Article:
In 2016 the artwork of five young Eleutheran students will be featured in the International Kirtland’s Warbler Calendar. Recently, the students’ artistic work was acknowledged when Camilla Adair, Deputy Manager of the Leon Levy Native Plant Preserve in Eleuthera, visited their schools to present them with the newly printed calendars featuring their drawings.
This all stems from a visit last year from Bahamas National Trust (BNT) Education Officer, Scott Johnson, who gave them lessons on the Kirtland’s Warbler and then invited them to participate in a poster competition where their art could be featured in the calendar. To everyone’s great delight the children’s works were featured in the calendar, they include: Nahjee Symonette – Grand prize winner (front cover), Candon Farrington – Runner-up (August 2015 cover page), Abigail Ramnarine- Runner-up (May 2016 cover page), Tyesha Morley – Runner-up (bottom March 2016 page) and Javanna Rankine – Runner-up (bottom September 2016 page) all from Tarpum Bay Primary School.
Additionally, Kaidyn Auguste, Makena Alleyne, Mashana McCardy and Selena Ingraham from Tarpum Bay Primary School, Gia Morley and Nathalia Saunders from Rock Sound Primary and Cortez Brown and Kevaughn Burrows from Green Castle Primary received Honourable Mentions in the competition and are listed in the back of the calendar along with their photos.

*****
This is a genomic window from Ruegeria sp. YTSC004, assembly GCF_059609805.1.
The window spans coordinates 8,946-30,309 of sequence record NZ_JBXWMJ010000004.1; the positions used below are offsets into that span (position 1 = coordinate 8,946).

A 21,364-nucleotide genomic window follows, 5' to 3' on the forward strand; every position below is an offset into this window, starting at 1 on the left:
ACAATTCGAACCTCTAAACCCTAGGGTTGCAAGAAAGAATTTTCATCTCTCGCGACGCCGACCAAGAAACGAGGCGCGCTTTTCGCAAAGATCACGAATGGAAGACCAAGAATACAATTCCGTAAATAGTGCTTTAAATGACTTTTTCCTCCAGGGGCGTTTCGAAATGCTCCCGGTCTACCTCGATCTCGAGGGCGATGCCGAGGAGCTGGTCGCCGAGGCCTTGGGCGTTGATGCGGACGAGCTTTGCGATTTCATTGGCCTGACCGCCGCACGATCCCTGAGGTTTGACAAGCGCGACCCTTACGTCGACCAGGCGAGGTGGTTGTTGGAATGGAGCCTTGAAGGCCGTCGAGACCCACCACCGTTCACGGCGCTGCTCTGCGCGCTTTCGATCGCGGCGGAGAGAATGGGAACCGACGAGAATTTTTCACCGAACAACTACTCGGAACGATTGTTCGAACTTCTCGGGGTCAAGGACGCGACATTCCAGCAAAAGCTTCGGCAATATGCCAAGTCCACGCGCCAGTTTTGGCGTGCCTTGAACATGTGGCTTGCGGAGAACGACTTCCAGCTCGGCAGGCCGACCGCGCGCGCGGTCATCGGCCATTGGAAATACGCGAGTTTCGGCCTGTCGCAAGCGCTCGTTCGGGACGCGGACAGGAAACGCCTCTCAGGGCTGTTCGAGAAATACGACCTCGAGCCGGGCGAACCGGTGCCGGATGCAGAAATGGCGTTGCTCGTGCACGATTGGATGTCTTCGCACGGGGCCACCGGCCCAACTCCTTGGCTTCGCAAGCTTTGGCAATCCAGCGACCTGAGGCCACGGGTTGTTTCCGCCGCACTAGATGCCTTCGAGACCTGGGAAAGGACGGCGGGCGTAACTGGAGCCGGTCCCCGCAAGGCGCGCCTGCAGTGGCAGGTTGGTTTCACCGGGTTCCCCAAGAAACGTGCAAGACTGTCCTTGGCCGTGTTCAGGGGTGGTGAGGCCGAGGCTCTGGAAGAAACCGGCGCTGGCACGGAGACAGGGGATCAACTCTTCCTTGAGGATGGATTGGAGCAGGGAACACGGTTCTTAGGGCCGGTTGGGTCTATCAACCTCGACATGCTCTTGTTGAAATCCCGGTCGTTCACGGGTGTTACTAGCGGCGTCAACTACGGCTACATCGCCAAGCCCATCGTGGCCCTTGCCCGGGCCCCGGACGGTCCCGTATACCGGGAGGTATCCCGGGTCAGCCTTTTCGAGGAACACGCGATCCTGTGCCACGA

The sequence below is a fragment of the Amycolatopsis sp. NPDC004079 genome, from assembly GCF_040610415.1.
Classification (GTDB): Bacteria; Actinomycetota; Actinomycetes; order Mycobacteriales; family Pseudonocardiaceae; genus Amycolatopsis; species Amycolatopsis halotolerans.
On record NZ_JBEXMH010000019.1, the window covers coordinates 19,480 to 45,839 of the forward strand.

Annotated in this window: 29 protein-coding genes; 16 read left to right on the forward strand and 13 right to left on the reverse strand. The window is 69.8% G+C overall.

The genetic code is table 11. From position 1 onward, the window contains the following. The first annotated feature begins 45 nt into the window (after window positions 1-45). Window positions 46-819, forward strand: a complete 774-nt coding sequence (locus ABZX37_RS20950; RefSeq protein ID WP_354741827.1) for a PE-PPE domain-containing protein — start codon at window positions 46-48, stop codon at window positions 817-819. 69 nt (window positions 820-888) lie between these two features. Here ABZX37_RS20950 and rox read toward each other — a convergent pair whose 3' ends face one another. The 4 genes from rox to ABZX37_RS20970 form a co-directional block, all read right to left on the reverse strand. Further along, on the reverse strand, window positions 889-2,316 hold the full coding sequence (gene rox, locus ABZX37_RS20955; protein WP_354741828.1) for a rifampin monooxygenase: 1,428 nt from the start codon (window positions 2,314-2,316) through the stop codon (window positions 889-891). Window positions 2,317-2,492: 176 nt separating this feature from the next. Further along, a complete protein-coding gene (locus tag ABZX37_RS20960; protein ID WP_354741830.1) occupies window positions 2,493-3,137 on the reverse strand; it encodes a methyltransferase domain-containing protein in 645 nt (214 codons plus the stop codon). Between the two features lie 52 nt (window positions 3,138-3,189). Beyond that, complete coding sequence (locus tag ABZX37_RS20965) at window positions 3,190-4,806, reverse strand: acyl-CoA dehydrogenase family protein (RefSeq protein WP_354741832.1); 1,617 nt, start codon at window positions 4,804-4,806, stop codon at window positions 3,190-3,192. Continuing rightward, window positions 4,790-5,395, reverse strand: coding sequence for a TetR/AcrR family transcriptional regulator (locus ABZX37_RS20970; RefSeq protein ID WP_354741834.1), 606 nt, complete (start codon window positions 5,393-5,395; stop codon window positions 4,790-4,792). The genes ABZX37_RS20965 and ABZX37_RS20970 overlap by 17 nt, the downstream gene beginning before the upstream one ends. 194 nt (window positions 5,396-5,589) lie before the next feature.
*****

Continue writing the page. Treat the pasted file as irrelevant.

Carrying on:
“The Kirtland’s Warbler Calendar contest highlights and features drawings from students in both The Bahamas – specifically the Island of Eleuthera – and Michigan, USA” said Johnson. “The contest is an annual way to educate both Bahamian and American students about the once endangered and now threatened Kirtland’s Warbler, as well as the other wildlife the bird lives with and the habitats that this very special bird lives in.”
Students on Eleuthera drew pictures of the Kirtland’s Warbler on its wintering grounds, which are exclusively in The Bahamas; and Michigan students depicted the bird on its breeding grounds, which is Michigan, lower Ontario, and Wisconsin.
Eleuthera was selected as the main Bahamian island featured in the competition because of research work that has been conducted on the Warbler, Johnson noted, “The contest is a great way to bridge the gap between scientific research and the communities understanding of the amazing wildlife found in The Bahamas.”
The competition was just one of the ways that the BNT hopes to get students involved in conservation and that these same students will protect the Bahamian ecosystems and wildlife for future generations. Calendars may be purchased online through the Eastern National Forests Interpretive Association on their website at enfiamich.org.